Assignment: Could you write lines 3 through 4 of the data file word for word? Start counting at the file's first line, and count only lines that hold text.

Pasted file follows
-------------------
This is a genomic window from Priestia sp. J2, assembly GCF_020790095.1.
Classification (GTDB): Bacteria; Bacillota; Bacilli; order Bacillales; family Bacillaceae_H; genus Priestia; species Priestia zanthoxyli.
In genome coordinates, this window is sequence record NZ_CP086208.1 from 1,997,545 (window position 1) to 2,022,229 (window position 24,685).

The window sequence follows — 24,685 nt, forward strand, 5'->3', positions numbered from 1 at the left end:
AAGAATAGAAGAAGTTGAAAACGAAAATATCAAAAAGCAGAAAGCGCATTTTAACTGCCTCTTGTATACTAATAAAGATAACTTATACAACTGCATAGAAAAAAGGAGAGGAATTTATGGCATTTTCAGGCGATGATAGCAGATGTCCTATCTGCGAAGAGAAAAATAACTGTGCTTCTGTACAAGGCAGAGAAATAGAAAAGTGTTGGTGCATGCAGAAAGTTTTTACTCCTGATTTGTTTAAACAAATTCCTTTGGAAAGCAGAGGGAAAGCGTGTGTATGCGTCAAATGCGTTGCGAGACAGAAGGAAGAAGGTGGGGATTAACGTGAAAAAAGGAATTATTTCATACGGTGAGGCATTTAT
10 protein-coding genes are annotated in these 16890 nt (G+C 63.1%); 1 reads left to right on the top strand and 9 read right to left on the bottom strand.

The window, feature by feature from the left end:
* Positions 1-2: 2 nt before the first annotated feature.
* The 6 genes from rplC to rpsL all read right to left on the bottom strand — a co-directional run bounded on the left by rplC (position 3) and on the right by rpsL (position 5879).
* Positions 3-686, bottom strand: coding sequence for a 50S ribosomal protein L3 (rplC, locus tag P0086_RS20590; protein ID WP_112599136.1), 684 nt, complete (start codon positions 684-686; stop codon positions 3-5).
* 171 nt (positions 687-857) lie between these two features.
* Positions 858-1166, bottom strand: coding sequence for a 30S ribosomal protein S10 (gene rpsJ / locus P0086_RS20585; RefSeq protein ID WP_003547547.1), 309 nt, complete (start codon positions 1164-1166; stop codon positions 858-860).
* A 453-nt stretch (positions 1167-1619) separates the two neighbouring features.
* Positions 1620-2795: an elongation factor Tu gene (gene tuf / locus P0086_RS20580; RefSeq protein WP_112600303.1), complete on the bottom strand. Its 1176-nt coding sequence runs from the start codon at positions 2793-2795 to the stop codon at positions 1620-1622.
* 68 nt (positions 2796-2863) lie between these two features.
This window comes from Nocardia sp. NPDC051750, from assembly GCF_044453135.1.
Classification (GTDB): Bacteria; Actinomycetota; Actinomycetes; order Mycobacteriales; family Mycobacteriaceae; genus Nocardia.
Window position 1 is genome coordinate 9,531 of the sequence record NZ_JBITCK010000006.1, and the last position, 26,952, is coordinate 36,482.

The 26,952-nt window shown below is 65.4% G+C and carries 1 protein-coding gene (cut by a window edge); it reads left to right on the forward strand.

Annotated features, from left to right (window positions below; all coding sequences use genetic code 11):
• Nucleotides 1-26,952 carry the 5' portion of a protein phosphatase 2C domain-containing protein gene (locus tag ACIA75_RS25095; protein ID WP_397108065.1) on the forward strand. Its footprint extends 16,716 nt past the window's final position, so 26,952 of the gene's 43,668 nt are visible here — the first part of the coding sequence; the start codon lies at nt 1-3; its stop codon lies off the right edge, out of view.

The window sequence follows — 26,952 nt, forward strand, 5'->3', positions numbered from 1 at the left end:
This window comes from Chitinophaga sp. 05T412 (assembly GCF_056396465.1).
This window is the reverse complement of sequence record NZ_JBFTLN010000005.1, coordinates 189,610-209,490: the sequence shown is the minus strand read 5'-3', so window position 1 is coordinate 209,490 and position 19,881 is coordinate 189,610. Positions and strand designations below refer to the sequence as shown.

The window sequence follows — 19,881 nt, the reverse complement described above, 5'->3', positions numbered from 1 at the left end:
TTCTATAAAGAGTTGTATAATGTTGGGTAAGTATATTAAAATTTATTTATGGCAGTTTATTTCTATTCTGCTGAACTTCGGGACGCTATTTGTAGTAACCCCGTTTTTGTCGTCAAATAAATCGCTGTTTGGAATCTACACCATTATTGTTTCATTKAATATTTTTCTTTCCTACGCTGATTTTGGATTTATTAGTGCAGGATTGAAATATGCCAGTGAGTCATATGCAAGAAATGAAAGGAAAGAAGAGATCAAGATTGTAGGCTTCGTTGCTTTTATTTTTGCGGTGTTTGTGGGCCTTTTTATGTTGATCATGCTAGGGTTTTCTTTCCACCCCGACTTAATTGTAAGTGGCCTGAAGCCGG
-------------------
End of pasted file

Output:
In genome coordinates, this window is sequence record NZ_CP086208.1 from 1,997,545 (window position 1) to 2,022,229 (window position 24,685).

The window sequence follows — 24,685 nt, forward strand, 5'->3', positions numbered from 1 at the left end: